The Vitamin E Controversy

One human study showed that high doses of vitamin E might be risky; does this mean our horses are also at risk?

What you need to know:

Equine nutritionists and veterinarians feel that vitamin E can be beneficial to horses under certain conditions. Understanding why vitamin E is needed, when it is important to supplement vitamin E, and how to determine the correct supplementation level will protect your horse from both over- and under-supplementation. Equine nutritionists and veterinarians all agree that natural vitamin E (d-alpha-tocopherol) is the source of choice when supplementation is needed.

What do equine experts say about the human research?

Carey A. Williams, PhD (in equine nutrition), equine extension specialist and assistant professor at Rutgers University, feels we should not use the human study done at Johns Hopkins University to predict what might happen in the horse.

Sarah Ralston, VMD, PhD, Dipl. ACVN, and associate professor at Rutgers University, agrees. A single human study should not cause horse owners to become alarmed. There have been other long-term human studies that show vitamin E to be beneficial.

Multiple studies in universities across the country have been performed on horses by leading equine nutritionists and veterinarians showing the benefit of vitamin E supplementation. This is especially true for horses prone to muscle and neurological problems.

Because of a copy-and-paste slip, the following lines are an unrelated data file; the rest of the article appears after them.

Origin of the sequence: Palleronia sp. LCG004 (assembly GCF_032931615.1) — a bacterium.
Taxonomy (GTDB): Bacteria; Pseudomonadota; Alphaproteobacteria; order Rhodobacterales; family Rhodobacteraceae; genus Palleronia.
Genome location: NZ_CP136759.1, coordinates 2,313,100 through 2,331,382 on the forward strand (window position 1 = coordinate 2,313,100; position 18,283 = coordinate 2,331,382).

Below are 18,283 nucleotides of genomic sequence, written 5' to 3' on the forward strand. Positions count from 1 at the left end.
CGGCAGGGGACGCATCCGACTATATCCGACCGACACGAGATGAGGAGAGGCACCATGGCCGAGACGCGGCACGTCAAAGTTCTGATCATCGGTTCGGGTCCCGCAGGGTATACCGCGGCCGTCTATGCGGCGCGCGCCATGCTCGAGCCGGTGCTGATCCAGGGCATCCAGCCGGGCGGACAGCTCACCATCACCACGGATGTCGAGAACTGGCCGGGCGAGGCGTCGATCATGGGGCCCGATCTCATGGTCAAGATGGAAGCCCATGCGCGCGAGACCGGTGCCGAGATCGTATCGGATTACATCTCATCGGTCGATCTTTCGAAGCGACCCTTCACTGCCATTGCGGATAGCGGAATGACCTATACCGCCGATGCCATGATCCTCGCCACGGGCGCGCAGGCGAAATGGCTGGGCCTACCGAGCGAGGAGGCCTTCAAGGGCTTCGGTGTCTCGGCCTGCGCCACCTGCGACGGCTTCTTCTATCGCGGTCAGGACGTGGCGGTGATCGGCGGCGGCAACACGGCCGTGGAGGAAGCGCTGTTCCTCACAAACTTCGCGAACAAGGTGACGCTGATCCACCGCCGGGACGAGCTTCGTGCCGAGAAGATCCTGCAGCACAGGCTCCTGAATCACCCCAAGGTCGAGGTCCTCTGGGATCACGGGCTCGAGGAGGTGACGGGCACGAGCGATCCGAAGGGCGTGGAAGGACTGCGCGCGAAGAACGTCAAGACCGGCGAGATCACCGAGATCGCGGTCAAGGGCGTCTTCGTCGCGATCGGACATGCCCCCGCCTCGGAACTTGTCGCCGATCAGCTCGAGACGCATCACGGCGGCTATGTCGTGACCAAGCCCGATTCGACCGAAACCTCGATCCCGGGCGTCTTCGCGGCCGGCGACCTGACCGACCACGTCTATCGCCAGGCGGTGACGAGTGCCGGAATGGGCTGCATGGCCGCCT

Vitamin E is known as an antioxidant. It protects cells from the harmful effects of oxidation. It plays a functional role in the reproductive, muscular, circulatory, nervous, and immune systems of the horse. Fresh green grass is the best source of vitamin E for horses.

Which horses are at risk for deficiencies?

  • Horses with limited or no access to grazing on fresh green grass
  • Horses grazing on winter pasture
  • Horses eating insufficient amounts of fortified grains or grains not fortified with natural vitamin E
  • Horses requiring nutrition above maintenance levels, such as exercising horses, breeding mares, stallions and growing horses, regardless of the amount of green grass consumed

How do I know if my horse is deficient?

Consult with your veterinarian to help you review your horse’s diet, identify symptoms of deficiencies, and run a blood test to determine if a deficiency exists.

Source affects absorption levels: synthetic vs. natural vitamin E:

Fresh green grass is your horse’s best source of vitamin E. The level of vitamin E in hay drops 70% within a week of being cut. Cereal grains are very low in vitamin E. Additional processing can also negatively affect vitamin E content.

Synthetic vitamin E (dl-alpha-tocopherol) is petroleum-based and is not absorbed well by your horse.
Natural vitamin E (d-alpha-tocopherol) is plant-based and is 2 to 3 times more available to your horse than synthetic vitamin E.

When choosing a source of supplemental vitamin E, look for the “d-alpha-tocopherol” notation on the label to ensure you are getting the natural, plant-based form of the vitamin.

What are safe levels of supplementation for horses?









Doses above 5,000 IU per day should be administered only with veterinarian approval.



Categorized in:

Leave a Reply

Your email address will not be published. Required fields are marked *